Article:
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[22] Ultimately, our observations focused on two specific groups of actors/actions that we experienced during our immersion into the present city. The first group that we focused on was the mobile car wash vendors that occupy the edges of parking lots. The second is a more socially anonymous but equally visible group that I will refer to as ‘guerilla’ marketers. The crux of our observations began to identify what Michel de Certeau’s calls a “tactic” (de Certeau xix). De Certeau’s ‘tactic’ refers to a mobile and temporal blend of “opportunities” in everyday life (ibid). Whereas de Certeau’s contentions contemplate the role of the consumer in everyday life, we proposed that the vernacular assemblage of these two business related activities found in the present city can be used to invite the ‘everyday’ entrepreneur into de Certeau’s discussion of the “tactical” use of spaces of consumption. By doing so, we can begin to illustrate two specific social and economic groups that lie subject to the hegemonic categorization established by the contemporary ideology of sustainability. In his article, A More Effective Industrialism: A Critique of the Ideology of Sustainability, the German social critic Christopher Spehr states : “Whoever wants ‘sustainability’ cannot simply strive to make industrial capitalism ‘better,’ more ecological, less wasteful, but they have to change the program” (1).

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Changing the Program: The Violence of Tactical Entrepreneurialism

In his book Architecture and Disjunction, Bernard Tschumi, presents the concept of the “Violence of Architecture” (121). To position this ideal, he begins with the following assertions; “1. There is no architecture without action, no architecture without events, no architecture without program. 2. By extension there is no architecture without violence” (ibid). Tschumi articulates his philosophy further by stating that;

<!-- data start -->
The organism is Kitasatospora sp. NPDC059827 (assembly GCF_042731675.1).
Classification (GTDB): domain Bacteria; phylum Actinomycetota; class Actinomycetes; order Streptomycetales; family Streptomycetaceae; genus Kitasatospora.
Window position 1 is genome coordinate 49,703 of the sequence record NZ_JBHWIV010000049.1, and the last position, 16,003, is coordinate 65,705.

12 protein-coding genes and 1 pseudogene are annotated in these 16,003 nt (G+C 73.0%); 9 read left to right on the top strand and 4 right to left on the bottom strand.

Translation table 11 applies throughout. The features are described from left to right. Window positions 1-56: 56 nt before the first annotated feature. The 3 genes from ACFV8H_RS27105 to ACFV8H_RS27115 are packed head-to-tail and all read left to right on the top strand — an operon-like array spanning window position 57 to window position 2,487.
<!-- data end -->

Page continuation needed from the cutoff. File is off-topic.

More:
“the logic of objects and the logic of man are independent in their relations to the world, they inevitably face one another in an intense confrontation. Any relationship between a building and its users is one of violence, for any use means the intrusion of a human body into a given space, the intrusion of one order into another. This intrusion is inherent in the idea of architecture; any reduction of architecture to its spaces at the expense of its events is as simplistic as the reduction of architecture to its facades. By ‘violence’ I do not mean the brutality that destroys physical or emotional integrity but a metaphor for the intensity of a relationship between individuals and their surrounding spaces. ” (121-122)

While Tschumi is postulating a theoretical ideal of “violence” within the context of “buildings” and their “users,” it is the necessary inclusion of event within the discourse of spatial considerations, and the “intensity of a relationship between individuals and their surroundings” (ibid) that resonates in the ecology of practice in the present city. Simply put, the mobile car wash vendors and ‘guerilla’ marketers have begun to negotiate a Tschumiesque ‘violent’ change of program.

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The Mobile Car Wash Vendors

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Gallery 1:
Car wash vendors in Las Vegas